Australian Subscription TV service Foxtel have launched a new Streaming Video on Demand service this week, to combat the growing competition of multimedia content providers like Netflix – but purely based on sports.
The new service Kayo Sports was launched quietly on Thursday 8th November, with the aim to provide over 50 genres of sport and recreation from around the globe, instantly. Currently in BETA mode, we decided to check it out and take advantage of the 14 day trial it’s providing.
The fight to have sports coverage on Free-To-Air versus Subscription TV has always been a long and ongoing battle, due to anti-siphoning laws and commercial agreements. Plus there’s always the argument on who claims to provide the best quality content, and the bottom dollar continuing to shrink for Foxtel. With Netflix and Stan streaming services purely concentrating on TV and film, plus most sports have their individual apps providing their own content at a median price, there is an avenue to combine it all into one service.
We will admit, we’re not hardcore sports nuts (and this site doesn’t publish much on sports in general) but we’re always intrigued on new SVOD services (expect a review with CBS‘s new TenAllAccess is launched), and we do have a soft spot for MLB (#GoTribe!), so, why not?
In order to access this service, you need to to head to KayoSports.com.au – which sounds like a phonetic spelling of “K.O.” or “Knockout”. For this review, we used the PC access as they are still working on the phone / table apps, and using Google Chrome browser. The internet access we use is Fibre to the Node NBN at 11MB bandwidth unlimited download and on WiFi.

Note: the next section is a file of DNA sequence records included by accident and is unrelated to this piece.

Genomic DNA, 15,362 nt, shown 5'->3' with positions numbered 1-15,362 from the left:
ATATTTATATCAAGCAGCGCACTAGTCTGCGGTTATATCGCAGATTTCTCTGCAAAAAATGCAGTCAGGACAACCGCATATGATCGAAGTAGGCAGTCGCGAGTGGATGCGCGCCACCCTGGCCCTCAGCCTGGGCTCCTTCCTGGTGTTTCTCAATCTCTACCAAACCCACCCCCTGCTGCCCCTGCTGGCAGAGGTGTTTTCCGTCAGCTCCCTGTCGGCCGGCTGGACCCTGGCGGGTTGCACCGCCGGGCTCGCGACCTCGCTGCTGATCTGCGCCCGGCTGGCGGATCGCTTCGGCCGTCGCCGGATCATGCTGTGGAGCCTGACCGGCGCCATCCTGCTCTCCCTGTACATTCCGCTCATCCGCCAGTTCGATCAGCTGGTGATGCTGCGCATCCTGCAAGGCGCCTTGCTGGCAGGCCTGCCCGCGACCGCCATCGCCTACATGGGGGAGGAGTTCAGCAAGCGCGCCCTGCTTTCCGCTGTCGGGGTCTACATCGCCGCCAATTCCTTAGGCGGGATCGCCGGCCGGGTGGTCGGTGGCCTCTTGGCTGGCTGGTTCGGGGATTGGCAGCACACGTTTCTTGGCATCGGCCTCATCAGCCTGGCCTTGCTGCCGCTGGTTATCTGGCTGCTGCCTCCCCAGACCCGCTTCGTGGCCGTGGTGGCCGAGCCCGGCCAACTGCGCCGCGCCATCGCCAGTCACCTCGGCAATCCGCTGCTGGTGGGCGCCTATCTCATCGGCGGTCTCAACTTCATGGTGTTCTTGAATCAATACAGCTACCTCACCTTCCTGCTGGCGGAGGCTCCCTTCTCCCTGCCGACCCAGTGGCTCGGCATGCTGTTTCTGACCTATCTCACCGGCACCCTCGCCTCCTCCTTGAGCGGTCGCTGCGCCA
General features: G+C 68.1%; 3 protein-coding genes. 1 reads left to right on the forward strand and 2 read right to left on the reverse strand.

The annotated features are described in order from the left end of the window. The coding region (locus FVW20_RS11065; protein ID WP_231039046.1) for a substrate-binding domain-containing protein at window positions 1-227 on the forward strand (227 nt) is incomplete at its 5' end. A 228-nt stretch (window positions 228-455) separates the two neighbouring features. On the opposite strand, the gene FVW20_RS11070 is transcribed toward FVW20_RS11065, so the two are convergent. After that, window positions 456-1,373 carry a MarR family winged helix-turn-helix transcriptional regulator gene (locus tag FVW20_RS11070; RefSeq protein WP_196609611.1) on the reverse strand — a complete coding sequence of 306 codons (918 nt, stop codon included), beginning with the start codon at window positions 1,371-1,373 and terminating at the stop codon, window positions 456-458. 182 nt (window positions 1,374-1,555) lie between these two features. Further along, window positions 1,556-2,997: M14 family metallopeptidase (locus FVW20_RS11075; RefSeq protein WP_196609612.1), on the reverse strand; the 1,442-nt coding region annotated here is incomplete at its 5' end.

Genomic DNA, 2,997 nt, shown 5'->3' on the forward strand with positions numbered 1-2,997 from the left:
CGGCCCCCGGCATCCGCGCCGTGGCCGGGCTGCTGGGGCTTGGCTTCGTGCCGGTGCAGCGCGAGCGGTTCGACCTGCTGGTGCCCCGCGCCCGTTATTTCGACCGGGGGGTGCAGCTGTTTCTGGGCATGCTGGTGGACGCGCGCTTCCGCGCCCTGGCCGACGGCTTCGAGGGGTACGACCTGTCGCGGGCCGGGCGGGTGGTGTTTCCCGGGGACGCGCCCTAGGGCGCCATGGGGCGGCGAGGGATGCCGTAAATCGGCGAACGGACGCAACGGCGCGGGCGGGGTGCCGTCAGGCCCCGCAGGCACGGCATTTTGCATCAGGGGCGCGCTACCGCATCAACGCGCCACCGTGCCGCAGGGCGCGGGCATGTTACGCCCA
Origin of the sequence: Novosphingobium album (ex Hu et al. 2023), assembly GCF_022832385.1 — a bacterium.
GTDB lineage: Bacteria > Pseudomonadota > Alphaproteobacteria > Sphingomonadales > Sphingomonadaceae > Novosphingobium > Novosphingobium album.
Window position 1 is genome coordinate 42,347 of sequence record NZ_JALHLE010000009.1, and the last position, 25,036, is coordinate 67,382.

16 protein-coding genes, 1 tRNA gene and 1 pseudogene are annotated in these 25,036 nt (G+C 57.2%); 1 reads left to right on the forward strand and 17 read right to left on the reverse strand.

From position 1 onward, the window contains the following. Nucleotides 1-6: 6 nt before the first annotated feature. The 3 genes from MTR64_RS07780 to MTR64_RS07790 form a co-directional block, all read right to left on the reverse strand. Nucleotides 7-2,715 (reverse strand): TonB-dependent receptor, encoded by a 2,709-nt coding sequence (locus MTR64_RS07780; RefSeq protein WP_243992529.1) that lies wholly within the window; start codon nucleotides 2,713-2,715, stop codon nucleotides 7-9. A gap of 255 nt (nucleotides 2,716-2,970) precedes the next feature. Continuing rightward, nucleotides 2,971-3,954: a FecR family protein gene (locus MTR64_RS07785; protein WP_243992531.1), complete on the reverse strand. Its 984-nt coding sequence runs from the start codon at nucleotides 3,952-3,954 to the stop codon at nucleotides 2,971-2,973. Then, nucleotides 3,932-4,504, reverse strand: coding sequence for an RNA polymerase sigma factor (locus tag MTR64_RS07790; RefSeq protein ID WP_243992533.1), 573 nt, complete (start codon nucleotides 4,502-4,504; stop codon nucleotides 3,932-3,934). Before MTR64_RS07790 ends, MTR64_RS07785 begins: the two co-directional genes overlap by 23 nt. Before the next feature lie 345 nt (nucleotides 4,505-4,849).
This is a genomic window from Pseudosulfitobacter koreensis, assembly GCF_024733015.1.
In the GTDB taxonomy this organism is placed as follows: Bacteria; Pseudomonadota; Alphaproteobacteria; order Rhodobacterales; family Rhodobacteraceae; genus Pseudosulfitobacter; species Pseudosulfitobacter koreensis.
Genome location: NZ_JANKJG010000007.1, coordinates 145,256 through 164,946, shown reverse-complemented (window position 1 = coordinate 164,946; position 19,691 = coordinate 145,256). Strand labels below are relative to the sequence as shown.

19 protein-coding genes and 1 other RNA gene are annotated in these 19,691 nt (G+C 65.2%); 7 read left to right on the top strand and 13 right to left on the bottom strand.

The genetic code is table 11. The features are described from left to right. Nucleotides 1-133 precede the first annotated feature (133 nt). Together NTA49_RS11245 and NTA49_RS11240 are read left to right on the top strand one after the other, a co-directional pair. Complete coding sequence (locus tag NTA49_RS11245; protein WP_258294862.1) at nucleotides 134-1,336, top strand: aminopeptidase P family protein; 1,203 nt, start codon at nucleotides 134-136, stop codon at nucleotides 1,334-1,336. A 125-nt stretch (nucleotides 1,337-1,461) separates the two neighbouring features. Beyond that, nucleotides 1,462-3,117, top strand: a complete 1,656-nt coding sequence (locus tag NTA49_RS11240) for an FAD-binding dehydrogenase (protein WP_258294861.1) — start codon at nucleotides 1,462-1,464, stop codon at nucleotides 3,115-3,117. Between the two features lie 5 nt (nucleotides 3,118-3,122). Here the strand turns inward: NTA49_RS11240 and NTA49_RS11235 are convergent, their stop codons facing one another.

Sitting in BETA mode at the time of this article, the clean layout presents itself well, with explanations on what the service is providing:
- Live and catch-up sports content from a variety of genres at your disposal.
- “No Spoilers”: you can choose to keep the scores and news hidden, or have everything reported as you access.
- High Definition streaming.
There’s currently two payment plans available: $25 a month for Basic access – which is streaming up to two screens at a time, or $35 a month for Premium – which is the same as Basic, but up to three screens at a time. Before we go any further, here’s a comparison on accessing Foxtel’s Sports channels.
Foxtel – cable / satellite service with basic access: You need to get minimum Entry pack (POP Pack: a bunch of their generic channels like FOX 8, Music, News, or the LIFESTYLE Pack – Lifestyle channels), then you can get the Sports pack, which is a Premium service that contains 12 sport channels. Minimum cost: $58 a month – no contract. This does not include the cost of any setups and installations.
Foxtel Now – instant IPTV service you can view on your PC / MAC / smart phone: You get the POP and LIFESTYLE pack as a bundle, then you can add the Sports pack. Minimum cost: $54 a month – no contract. Add $99 for your Foxtel Now box.
With Kayo Sports, all you need is a decent internet connection with the appropriate data stream, at least $25 a month of coin in your pocket, e-mail address, mobile phone and credit card (you need these to register) – and you’re set.
After a text message with a 6-digit code and e-mail confirmation received, we were in. But before you see the smorgasbord within, a questionnaire comes up for you to ask your favourite sport preferences, which is used in an algorithm to provide the ‘good stuff’ to you first. In this review, we’ve skipped it to get as much upfront as possible.